Automatic
Testing
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"Automatic Testing" or "programmer Testing" (once called "Unit Testing") can be easy and is necessary, so do it!

There are many suites available to do testing [info here] but they all seem unnecessarily complex.

The target is simple: for each non-trivial unit (class/function) write tests that will inform you if they fail.

Like C++, Automatic Testing, or "making your code test itself" is a black art.
C++ has just over 60 key words. Most people can read a book on C++ in a weekend and remember enough to write a simple program...
But useful C++ coding requires so much more than knowledge of the keywords!
Similarly, the Tester class is tiny (15 lines), it will take you seconds to understand it, but making Automatic Testing work for you effectively will take time!

If your application is a DLL, a wonderful side-effect of the technique is that the tests run while you're compiling!
(The registration at the end of the compilation instantiates the Tester classes)

So here's what to do:
It's always wise to test the release version as well as the debug version in case the compiler's optimisations change the behaviour of your code in some unexpected way (it happens).
So use the Configuration Manager to create a new Configuration which is a copy of the Release Configuration and call it Beta.
Tell the Beta Configuration to generate Debugging info like the Debug Version in the C++ and Linker Sections.
Since the Beta Version has optimisations and debugging information, the debugging will not be good enough for single-stepping your program, but it will let you set breakpoints, and run the tests.
The final change to the project settings is to define NO_TESTS in the Release Version's C++ Preprocessor settings.
Include Tester.h in stdafx.h so that every file can see that the project has included it by testing for:

#ifdef Assert

Bear in mind that you need to test your Beta version as well as your Debug, so _DEBUG is not suitable!

After each object that you want to test create a Tester class which is derived from the CTester class.
Your derived Tester class will have a constructor which is full of Asserts to test the object you wish to test.

Instantiate the class in the header as a global and every time you run your application with testing enabled, the test will be run.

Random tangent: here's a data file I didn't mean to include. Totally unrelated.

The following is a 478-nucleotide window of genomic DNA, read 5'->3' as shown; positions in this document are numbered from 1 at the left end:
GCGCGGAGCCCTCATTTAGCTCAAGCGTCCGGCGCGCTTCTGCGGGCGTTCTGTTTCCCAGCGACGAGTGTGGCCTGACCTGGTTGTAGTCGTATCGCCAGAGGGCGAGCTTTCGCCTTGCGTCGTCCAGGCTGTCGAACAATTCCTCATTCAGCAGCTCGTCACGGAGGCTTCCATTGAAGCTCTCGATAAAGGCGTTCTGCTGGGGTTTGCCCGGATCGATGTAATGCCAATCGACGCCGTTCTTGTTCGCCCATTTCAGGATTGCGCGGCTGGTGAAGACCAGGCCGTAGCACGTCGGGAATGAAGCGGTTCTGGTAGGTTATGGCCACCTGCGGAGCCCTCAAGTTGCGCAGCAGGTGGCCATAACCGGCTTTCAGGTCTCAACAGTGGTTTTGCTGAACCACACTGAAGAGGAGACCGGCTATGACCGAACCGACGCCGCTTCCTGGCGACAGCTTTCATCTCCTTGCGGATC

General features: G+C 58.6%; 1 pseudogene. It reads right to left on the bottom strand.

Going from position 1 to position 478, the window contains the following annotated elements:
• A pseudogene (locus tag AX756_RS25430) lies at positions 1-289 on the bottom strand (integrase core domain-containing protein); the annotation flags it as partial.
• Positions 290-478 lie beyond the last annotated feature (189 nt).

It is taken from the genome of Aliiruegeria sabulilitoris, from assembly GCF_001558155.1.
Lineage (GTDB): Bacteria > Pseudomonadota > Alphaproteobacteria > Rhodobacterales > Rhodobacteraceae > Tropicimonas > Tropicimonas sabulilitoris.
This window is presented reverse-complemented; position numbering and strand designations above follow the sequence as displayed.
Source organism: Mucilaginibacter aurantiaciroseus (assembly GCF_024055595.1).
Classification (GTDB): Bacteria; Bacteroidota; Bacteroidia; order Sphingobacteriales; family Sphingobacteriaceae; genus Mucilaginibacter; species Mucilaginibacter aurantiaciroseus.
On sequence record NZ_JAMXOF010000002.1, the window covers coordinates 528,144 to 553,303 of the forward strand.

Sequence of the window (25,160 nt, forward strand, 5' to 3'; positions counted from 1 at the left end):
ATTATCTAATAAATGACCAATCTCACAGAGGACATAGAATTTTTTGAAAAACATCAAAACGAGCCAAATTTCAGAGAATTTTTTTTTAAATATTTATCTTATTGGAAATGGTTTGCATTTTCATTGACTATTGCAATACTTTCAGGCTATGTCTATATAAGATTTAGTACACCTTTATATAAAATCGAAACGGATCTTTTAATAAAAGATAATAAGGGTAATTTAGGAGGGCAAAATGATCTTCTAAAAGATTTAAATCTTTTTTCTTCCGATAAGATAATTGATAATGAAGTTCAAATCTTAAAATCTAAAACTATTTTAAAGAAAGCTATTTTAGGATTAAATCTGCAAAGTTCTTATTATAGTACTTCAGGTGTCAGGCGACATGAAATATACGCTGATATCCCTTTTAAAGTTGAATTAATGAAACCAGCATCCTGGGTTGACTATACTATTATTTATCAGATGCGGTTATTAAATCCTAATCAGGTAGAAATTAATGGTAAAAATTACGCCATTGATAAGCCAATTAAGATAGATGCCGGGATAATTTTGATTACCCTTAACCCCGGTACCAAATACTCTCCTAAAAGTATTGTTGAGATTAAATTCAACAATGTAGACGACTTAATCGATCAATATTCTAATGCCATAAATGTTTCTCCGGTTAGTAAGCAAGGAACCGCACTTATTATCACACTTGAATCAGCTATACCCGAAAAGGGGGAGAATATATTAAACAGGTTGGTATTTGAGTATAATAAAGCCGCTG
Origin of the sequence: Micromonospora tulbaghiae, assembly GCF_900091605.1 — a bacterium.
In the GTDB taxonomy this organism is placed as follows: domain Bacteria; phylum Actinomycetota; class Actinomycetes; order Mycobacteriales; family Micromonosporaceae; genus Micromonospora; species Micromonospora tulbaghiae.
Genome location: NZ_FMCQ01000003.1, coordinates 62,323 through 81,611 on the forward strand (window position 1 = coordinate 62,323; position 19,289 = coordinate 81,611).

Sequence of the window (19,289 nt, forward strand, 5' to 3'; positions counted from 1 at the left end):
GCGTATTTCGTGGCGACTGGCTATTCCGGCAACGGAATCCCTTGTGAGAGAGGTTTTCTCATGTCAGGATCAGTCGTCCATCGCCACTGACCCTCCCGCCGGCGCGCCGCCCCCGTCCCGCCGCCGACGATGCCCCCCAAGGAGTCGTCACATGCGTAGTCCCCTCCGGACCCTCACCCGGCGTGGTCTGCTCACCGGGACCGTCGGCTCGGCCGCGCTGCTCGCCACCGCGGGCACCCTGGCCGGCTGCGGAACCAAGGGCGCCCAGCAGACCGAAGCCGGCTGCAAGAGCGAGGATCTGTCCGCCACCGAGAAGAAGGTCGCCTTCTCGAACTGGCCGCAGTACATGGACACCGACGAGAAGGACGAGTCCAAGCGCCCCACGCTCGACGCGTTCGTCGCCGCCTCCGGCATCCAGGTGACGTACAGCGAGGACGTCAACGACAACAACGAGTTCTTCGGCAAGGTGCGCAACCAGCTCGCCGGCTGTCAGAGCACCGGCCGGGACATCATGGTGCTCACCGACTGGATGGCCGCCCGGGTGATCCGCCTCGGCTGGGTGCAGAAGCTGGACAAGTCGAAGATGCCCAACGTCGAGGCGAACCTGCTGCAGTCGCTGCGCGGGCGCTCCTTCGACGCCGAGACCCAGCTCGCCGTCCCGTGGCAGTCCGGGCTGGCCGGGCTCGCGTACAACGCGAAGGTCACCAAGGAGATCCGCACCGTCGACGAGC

You can obviously instantiate at any time, depending on your needs.
Note that Assert will work in your Beta version as well as your Debug so that you can check for compiler bugs (differences in how your code works once the optimiser chews it up).
For example here's a strange class that gets defined and tested:

class CBadAdder {
  double d;
public:
  CBadAdder() {}
  CBadAdder(double D) : d(D) {}
            operator double()          const {return d;}
  CBadAdder operator+ (const double D) const {return CBadAdder(1+D+d);}
  bool      operator==(const double D) const {return d==D;}
  bool      operator!=(const double D) const {return d!=D;}
};

// Now the magic unit-testing class (in this case a struct because all members are public):
#ifdef Assert
static struct CBadAdderTester : Tester {
  CBadAdderTester() {
    CBadAdder x(1.1);
    Assert(3.3+x==4.4);
    Assert(x+3.3==5.4);
  }
} BadAdderTester;
#endif //def Assert

Since most classes will have many tests you should use lots of methods in the test struct to separate them. The constructor may end up looking as follows:

  CBadAdderTester() {
       ZeroTester();
   PositiveTester();
   NegativeTester();
  ToleranceTester();
  }

Testing Dialog Boxes

You can test dialog boxes by specifying in advance which exit button to press. So you could set up a dialog, tell the system to press cancel after you call DoModal, then carry on testing. Then you can repeat the operation but tell the system to press OK and then do further tests. This sort of test is only possible when the Dialog being tested has a Parent, so you need to be running a tester window/Dialog and the testing must be done after that window has been painted, not in the Tester's OnInitDialog(). To test Dialogs, derive your Tester Window/Dialog from Tester:

class CMyTesterDlg : public CDialog, public Tester {
...
};

At the end of the OnInitDialog() for the dialog you want to have tested, insert the following 3 lines:

#ifdef Assert // Allow this dialog to be tested:
  GetOwner()->PostMessage(WM_COMMAND, 0, (LPARAM)this);
#endif //def Assert
Add an OnCommand event handler to the Tester Dialog and give it the following implementation:
BOOL CMyTesterDlg::OnCommand(WPARAM wParam, LPARAM lParam) {return wParam ? CDialog::OnCommand(wParam, lParam) : Tester::OnCommand(lParam);}

Now, when you want to test a function which may open a dialog box, you can give the dialog an action to perform once it has opened:

  TryClicking(IDCANCEL); // You can't use this in OnInitDialog()
  CTestableDlg dlg;
  dlg.DoModal(); // This Dialog will instantly have IDCANCEL 'pressed'.
  Assert(dlg.GetDlgItemInt(IDC_SOMETHING)==123); //Check that The dialog default was correct

If the Load() function opened a Dialog Box with the above OnInitDlg code, the dialog would send a message to the Tester which would ask this class to process the message. This class performs the appropriate action on the Dialog Box, in this case, pressing the Cancel Button which allows the testing to proceed.

Compile-time Notes

Tester.h also provides functionality to make the compiler print notes in the output window which can help you remember where changes are needed in large projects.
You can jump them like error reports by pressing F4 or double-clicking the note's line in the Output Pane.
#pragma Note("This will become a string listed in the output window at compile time")
The pragmas available are Note, ToDo, Fix, and Ask (you could, of course, add others).

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 (2040) Last modified: Fri, 15 May 2009 14:22:47 +0000